As Graduate Researcher Developers, we see supervisors and ourselves as part of a larger learning – and more specifically, writing – ecology (Bronfenbrenner, 1977), of which the Higher Degree Researcher is at the centre. Our notion of a writing ecology is informed by Bronfenbrenner’s (1977) ecological model of development.[1] In his model, Bronfenbrenner positions the individual at the centre of four interrelated and nested systems – the micro-, meso-, exo- and macro-systems. These complex, interacting systems capture the two-way inter-relationships and interactions of the individual within their immediate and wider contexts. The micro-system denotes the individual’s immediate context i.e. the home, family, place of work, school, and community. The meso-system captures the interactions between and across two or more micro-systems e.g. home and work. The exo-system relates to contexts that are more removed from the individual but may still be influential on or influenced by the individual e.g. wider societal factors/policies. The macrosystem, as the broadest context in the model, encompasses the institutional systems of society (e.g. economic, educational, political and legal), as depicted in Figure 4.1 (Rosa & Tudge, 2013).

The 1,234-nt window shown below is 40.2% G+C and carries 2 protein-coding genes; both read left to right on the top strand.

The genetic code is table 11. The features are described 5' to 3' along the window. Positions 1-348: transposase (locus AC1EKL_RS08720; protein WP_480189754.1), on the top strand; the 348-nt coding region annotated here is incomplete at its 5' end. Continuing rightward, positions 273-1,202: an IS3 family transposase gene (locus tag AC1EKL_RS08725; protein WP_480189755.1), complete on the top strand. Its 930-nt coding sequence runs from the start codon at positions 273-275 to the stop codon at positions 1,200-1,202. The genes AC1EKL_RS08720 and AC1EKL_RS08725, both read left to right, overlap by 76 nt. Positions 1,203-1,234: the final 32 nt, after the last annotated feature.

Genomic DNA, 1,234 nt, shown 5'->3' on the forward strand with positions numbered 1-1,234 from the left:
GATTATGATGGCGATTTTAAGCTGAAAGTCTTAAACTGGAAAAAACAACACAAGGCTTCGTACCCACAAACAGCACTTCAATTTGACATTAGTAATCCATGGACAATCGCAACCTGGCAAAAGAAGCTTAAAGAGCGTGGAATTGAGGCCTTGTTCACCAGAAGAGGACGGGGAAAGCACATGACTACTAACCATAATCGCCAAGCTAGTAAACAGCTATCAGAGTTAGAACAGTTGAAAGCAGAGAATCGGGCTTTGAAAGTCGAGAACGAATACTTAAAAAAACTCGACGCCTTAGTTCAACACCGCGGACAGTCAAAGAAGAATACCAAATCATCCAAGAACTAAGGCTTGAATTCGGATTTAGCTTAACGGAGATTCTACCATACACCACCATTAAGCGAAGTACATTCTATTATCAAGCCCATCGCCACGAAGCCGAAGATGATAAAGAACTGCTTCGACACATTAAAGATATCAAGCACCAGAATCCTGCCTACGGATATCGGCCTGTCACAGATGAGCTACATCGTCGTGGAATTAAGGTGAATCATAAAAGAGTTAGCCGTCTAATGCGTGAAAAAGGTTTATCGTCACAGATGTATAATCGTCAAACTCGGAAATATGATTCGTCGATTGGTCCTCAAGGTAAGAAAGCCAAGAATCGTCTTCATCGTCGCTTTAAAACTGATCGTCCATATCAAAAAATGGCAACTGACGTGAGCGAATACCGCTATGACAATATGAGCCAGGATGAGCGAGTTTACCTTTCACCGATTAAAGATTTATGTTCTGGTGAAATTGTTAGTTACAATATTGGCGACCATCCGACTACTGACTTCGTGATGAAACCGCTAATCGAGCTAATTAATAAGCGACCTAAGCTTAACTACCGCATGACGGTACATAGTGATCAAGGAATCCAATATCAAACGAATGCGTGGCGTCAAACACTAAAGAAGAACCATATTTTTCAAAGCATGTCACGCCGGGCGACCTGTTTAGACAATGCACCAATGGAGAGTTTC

Five circles in a nested shape with arrows showing the interrelationships between different circles. The outer circle is labelled as Macrosystem (Attitudes and ideologies of the culture). The next inner circle is labelled as Exosystem (Social services, Neighbours, Local politics, Mass media, Industry). The next inner circle is labelled as Mesosystem. The next inner circle is labelled as Microsystem (Peers, Health services, school, family). The innermost circle is labelled as Individual (Sex, Age, health, etc).
Figure 4.1 Bronfenbrenner’s Ecological Theory Model by Abbey Elder, used under CC BY-SA 4.0 licence